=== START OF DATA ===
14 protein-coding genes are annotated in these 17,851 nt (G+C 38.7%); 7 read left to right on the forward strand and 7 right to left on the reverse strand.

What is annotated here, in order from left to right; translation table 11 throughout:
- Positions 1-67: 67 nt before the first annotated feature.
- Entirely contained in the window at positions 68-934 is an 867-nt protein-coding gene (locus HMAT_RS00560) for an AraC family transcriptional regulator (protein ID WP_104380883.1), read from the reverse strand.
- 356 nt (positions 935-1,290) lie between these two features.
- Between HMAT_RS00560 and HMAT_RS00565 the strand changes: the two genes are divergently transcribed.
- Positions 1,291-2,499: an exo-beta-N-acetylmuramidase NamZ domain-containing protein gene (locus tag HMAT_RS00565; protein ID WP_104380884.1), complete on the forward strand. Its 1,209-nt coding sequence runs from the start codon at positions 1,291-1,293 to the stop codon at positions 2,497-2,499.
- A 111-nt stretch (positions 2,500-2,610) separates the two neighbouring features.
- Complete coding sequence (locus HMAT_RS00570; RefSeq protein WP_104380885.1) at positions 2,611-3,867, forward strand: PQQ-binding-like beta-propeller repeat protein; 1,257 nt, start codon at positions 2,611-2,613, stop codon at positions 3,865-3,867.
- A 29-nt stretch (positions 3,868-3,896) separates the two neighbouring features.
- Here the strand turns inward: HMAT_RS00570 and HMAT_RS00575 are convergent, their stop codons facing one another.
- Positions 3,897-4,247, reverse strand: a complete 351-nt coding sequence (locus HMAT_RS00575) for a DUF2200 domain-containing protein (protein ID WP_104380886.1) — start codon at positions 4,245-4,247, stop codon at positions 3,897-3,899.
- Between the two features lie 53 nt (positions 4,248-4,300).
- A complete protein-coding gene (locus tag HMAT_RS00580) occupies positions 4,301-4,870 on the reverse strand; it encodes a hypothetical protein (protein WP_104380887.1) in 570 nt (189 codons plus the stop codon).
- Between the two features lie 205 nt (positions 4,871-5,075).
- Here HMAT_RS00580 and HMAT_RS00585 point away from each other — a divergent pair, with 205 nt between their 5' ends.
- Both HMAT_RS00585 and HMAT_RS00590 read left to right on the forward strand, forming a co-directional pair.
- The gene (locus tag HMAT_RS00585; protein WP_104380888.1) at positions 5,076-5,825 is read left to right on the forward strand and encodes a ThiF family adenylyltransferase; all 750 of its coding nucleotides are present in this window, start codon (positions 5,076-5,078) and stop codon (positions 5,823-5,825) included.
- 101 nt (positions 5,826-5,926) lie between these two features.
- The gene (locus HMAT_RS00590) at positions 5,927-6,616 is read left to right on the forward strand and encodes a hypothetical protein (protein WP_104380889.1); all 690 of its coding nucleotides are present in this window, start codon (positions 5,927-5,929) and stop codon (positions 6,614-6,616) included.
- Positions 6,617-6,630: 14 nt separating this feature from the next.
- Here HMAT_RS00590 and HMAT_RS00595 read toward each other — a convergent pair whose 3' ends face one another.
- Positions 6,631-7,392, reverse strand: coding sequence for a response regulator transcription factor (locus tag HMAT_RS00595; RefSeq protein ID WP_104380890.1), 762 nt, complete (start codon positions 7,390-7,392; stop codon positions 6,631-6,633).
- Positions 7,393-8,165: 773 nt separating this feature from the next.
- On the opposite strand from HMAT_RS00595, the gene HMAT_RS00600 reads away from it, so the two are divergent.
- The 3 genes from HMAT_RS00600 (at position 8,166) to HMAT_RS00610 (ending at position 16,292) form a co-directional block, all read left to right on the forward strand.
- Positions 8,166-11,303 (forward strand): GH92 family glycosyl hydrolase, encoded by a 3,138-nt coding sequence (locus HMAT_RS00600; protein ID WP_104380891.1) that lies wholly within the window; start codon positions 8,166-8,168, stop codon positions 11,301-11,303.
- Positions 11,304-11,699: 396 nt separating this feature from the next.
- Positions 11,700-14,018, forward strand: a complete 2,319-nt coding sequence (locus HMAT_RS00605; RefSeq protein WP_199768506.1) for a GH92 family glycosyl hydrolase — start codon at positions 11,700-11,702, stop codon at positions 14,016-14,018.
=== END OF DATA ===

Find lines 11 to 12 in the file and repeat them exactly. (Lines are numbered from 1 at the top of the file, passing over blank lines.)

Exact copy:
- Here the strand turns inward: HMAT_RS00570 and HMAT_RS00575 are convergent, their stop codons facing one another.
- Positions 3,897-4,247, reverse strand: a complete 351-nt coding sequence (locus HMAT_RS00575) for a DUF2200 domain-containing protein (protein ID WP_104380886.1) — start codon at positions 4,245-4,247, stop codon at positions 3,897-3,899.